Distance 5.7 miles
Time 2-3 hours
Terrain Grassy footpaths and country lanes
Accessibility Moderate – stiles, squeeze stiles, some uneven terrain on field paths
Start and end points Postcode DE45 1BT – /// expectant.targeted.dark
Map required Ordnance Survey OL24 (White Peak)
This lovely circular walk takes you along the banks of the River Wye from the ancient market town of Bakewell into the picture-perfect village of Ashford-in-the-Water. From there the route heads up through pastureland onto the Monsal Trail, before returning on quiet field paths to Bakewell.
This is a walk of 5.7 miles. There are stiles and squeeze stiles, although no terribly steep ascents or descents. Bakewell has a great number of cafes, restaurants, pubs and sandwich shops, not to mention stockists of Bakewell Pudding! The village of Ashford-in-the-Water is your halfway point and is also well served with pubs, cafes and tea rooms, as well as the most delightful riverbank as a picnic venue. There is plenty of public car parking available in Bakewell (fees apply).
Allow 2-3 hours to complete this walk at a moderate pace, more if you allow for rest stops and a lunch break.
Please note, although we take great care with our instructions and test all our walks thoroughly ourselves, we recommend that you always take a map with you in case you do get off course. And always make sure that you wear appropriate clothing and walking boots for the terrain and conditions!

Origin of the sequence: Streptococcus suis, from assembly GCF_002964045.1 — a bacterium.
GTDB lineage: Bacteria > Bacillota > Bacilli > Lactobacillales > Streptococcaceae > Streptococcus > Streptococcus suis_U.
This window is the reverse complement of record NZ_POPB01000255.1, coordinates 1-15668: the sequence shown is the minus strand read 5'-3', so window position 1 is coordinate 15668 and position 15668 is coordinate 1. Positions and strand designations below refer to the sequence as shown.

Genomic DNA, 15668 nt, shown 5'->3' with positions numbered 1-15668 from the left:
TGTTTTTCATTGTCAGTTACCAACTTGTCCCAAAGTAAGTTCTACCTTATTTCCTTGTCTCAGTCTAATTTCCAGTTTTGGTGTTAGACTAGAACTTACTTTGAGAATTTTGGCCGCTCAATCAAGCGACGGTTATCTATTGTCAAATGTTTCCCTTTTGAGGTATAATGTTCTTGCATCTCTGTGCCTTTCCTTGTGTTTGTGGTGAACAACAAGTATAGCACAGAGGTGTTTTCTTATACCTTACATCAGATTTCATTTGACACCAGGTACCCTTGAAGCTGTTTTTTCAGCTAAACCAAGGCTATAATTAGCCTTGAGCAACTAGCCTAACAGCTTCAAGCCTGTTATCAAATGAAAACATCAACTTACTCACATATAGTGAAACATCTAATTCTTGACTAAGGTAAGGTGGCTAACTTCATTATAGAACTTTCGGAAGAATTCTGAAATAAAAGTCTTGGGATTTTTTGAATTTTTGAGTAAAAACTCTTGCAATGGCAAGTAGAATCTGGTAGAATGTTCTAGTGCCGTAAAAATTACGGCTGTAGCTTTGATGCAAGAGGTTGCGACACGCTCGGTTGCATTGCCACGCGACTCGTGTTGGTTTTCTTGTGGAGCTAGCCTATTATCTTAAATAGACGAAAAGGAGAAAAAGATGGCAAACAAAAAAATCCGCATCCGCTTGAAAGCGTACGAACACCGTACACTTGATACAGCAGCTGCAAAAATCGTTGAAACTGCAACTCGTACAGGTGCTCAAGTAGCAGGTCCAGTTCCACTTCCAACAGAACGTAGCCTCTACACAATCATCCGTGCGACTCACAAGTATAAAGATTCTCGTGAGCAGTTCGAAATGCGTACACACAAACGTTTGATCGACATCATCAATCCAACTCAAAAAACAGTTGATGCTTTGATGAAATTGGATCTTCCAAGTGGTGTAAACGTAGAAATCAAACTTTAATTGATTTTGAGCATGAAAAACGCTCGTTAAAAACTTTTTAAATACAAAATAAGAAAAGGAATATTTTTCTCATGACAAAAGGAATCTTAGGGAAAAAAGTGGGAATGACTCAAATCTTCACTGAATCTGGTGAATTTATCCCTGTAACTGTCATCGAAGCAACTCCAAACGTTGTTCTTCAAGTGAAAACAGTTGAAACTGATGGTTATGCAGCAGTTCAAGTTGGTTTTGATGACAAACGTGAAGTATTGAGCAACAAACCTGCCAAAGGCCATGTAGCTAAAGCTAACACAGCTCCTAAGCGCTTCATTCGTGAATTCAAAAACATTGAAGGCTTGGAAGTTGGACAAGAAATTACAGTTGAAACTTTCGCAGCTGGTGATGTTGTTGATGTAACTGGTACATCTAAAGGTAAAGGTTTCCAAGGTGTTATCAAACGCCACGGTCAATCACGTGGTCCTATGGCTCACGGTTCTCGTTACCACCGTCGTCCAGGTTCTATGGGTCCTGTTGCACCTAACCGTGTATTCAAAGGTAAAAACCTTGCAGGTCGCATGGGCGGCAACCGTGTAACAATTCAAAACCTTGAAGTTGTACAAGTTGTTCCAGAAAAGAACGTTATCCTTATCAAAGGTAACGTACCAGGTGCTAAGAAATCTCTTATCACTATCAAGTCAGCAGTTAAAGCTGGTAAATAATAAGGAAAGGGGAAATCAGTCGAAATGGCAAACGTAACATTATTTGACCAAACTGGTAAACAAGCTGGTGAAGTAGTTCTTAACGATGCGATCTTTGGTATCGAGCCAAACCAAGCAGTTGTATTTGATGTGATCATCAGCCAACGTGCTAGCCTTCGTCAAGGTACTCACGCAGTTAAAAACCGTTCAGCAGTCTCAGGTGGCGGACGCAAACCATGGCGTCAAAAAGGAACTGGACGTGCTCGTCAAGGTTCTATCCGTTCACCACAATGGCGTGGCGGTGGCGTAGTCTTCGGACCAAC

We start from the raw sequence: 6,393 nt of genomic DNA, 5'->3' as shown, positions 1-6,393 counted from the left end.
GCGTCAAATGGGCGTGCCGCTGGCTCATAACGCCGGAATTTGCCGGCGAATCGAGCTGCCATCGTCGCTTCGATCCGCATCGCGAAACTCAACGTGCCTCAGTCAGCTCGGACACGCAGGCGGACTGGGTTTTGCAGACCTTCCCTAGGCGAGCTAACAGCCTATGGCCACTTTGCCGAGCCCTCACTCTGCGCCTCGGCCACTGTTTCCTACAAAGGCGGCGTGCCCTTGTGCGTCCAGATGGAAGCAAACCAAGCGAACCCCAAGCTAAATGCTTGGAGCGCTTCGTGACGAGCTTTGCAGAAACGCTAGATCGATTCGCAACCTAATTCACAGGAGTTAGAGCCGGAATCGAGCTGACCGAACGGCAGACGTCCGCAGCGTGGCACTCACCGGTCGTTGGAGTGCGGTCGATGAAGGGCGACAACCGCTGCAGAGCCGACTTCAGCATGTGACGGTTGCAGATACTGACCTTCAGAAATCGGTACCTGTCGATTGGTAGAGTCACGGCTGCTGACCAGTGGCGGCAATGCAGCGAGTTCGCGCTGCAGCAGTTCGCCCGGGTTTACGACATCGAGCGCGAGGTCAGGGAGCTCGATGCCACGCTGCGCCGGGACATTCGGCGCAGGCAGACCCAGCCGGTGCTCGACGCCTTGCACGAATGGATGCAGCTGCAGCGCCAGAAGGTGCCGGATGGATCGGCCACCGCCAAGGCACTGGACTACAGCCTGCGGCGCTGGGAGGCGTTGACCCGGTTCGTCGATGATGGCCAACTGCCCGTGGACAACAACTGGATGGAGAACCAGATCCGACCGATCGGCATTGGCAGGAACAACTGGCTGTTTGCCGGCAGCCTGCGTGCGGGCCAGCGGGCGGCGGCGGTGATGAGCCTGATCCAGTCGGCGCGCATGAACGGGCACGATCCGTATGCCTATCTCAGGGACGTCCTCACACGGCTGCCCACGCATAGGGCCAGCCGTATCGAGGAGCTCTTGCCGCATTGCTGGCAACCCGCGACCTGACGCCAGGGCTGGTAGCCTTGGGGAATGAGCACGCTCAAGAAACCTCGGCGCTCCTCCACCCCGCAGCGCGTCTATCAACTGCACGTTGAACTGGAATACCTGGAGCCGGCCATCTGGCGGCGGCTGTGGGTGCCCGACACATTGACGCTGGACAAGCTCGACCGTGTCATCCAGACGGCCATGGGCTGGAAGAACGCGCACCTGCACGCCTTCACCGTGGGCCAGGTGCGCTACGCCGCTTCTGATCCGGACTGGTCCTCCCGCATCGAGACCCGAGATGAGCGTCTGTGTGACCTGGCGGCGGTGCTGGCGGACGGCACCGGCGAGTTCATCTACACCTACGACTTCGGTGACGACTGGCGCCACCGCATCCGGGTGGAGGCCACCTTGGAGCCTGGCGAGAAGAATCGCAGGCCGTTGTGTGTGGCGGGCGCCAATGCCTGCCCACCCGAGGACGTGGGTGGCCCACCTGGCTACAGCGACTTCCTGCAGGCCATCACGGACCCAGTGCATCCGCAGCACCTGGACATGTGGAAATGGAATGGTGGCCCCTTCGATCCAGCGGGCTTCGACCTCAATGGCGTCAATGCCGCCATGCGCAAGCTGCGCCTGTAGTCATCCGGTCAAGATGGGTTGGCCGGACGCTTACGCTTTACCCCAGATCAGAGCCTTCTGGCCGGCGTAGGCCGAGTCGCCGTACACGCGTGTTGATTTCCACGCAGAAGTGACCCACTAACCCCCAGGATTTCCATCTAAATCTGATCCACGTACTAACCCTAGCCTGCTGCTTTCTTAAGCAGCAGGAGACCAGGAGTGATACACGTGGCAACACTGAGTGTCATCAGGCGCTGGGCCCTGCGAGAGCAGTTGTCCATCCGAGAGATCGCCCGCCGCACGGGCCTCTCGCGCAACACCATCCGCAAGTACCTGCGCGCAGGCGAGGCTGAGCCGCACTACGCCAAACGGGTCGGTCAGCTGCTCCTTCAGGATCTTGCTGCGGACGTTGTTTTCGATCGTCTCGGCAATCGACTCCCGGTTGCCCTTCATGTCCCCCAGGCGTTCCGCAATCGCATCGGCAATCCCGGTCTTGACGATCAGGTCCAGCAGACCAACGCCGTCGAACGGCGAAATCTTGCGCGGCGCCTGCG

1. From the centre of Bakewell, head to the Rutland Arms Hotel, which dominates the main street through the town. Facing the hotel, you need to take the road that runs to the right of it, North Church Street. This quiet road is lined with pretty cottages and passes the beautiful church on your left. For an interesting diversion call into the Old House Museum, which is on your left on Cunningham Place. It has wonderful displays about the history of Bakewell.
2. At the top of the road, bear left and continue on to Stanedge Road. This road then bends to the right and goes past St Anselm’s Preparatory School on the right. After the main entrance into the school, look out for a public footpath on the right, signposted Ashford.
3. Follow the public footpath as it curves behind the school grounds, with a high fence to the right and a hedge to the left. The path goes through woodland and eventually down some steps towards houses. Turn right as you reach the houses and carefully cross the road directly in front of you.
4. Turn left to walk along the footpath, and after approx 50 metres turn right through a narrow gap in the stone wall, directly opposite the Deepdale Business Park on the other side of the road.
5. Follow the obvious path through a rather overgrown grassy field towards houses. Go through a gate and along a narrow ginnel between high fences. The path soon emerges on to a residential street. Cross over the street and take the path that is directly opposite, with a fence to the left and a hedge to the right.